Hello wise forum,
I'm using an Adafruit motor shield to control two servos that act as the shoulder and elbow of a small robotic arm (photos and video here in this flickr set http://www.flickr.com/photos/dustynrobots/sets/72157627951190369/
). The servos are hacked to remove the control board, so I control the robot directly through Arduino code and the Arduino PID library. I'm sensing the current drawn by the motors by putting a tiny resistor in series with the motor power, sensing the voltage drop across it, then since V=IR and I know V and R I can get the current. Because the voltage drop is tiny, it's amplified by op-amp before the Arduino reads it. Code for the current sense library that was created and the schematic are here: https://github.com/caplingerc/IVSense/
and the Arduino code for the arm is here https://github.com/caplingerc/Roboarm
. It's currently programmed to just draw a short vertical line over and over again.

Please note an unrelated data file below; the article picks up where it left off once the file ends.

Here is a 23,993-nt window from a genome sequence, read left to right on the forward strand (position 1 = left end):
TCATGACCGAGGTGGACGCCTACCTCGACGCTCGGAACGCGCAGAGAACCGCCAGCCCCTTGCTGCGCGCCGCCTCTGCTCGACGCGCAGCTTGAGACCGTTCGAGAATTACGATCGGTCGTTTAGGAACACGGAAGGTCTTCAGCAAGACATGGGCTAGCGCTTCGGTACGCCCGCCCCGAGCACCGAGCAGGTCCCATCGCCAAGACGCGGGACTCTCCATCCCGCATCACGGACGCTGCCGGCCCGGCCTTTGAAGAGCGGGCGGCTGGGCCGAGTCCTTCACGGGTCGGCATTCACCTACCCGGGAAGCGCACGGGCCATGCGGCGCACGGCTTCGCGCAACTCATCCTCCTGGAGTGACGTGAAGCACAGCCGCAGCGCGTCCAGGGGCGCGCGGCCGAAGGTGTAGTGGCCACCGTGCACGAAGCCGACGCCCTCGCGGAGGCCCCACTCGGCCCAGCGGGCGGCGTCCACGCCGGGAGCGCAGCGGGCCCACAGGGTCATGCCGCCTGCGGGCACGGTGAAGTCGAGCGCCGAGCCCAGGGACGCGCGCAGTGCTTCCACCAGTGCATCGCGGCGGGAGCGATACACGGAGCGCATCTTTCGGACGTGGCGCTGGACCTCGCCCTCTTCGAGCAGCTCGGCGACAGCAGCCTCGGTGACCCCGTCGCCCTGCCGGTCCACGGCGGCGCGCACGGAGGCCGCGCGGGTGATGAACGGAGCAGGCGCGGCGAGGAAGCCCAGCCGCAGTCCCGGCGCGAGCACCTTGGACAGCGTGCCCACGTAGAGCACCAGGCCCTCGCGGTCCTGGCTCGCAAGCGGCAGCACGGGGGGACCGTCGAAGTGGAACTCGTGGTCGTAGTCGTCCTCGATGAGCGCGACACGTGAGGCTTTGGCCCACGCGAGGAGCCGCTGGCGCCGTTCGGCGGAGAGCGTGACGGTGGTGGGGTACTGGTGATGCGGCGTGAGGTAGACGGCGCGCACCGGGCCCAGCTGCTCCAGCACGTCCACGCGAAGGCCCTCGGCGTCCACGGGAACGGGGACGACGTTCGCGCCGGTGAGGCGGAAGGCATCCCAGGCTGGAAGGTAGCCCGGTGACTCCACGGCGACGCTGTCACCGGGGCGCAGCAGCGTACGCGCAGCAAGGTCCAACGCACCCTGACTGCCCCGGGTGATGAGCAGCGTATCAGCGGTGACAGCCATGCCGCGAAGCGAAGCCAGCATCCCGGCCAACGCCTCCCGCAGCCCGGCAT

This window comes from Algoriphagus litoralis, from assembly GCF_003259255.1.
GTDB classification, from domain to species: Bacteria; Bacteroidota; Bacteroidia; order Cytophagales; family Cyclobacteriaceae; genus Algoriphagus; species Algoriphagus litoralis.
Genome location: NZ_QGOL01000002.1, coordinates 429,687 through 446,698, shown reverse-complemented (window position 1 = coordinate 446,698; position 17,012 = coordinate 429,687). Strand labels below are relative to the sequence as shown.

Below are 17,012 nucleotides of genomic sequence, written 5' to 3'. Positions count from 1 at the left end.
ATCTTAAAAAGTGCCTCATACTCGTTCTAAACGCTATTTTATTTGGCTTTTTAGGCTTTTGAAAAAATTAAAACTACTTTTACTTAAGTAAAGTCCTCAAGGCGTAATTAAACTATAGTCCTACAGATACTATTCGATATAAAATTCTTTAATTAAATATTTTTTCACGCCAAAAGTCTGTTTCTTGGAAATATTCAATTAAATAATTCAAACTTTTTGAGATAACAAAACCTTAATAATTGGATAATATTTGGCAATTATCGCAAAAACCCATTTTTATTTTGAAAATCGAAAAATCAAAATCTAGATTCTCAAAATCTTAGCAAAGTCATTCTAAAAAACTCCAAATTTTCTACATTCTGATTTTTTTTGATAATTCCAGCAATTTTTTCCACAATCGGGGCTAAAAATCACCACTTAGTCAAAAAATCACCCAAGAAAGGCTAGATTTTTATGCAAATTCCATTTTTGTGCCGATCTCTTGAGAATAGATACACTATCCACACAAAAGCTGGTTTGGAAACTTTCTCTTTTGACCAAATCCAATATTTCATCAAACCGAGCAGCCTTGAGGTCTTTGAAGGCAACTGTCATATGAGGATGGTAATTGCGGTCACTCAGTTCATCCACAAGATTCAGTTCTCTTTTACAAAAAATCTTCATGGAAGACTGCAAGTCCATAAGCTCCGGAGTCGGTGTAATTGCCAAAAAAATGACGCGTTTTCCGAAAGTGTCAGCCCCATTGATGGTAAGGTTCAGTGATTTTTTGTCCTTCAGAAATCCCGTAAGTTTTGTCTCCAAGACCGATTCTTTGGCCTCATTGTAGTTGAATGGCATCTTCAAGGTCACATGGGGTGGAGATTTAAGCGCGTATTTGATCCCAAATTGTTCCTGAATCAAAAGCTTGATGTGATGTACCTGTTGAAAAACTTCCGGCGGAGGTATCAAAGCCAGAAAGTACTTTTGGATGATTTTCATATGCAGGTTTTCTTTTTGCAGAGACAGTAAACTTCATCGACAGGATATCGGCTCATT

Soooo... my issue is that I'm trying to measure the power consumption each time through the loop by logging the current and voltage. But because the speed of the motor is controlled through PWM (at 1kHz through the motor shield M3 and M4 connections), the voltage input looks like a square wave. And since V=IR, the current looks like a square wave too. However, the point of using PWM to control the speed of the motor is to set an "effective" voltage between 0 and the maximum, by varying the duty cycle, so that if the input is say 0-5V, at 50% duty cycle the motor will only "see" 2.5V, and should "feel" a current pull in a similar way. So ideally both the current and voltage vs. time curves would be smooth because of PWM frequency being so high, but I get lower frequency spikes in the data. Any thoughts? I can only log data to serial at a rate of about 200 Hz, so my first guess is that is too slow and I'm getting aliasing, but it seems that it's not the whole story and I'm not even sure if the whole Nyquist sampling theory applies here.
A picture of the current and voltage readings during the down stroke of drawing the vertical line is below. I can send an excel file if anyone wants it.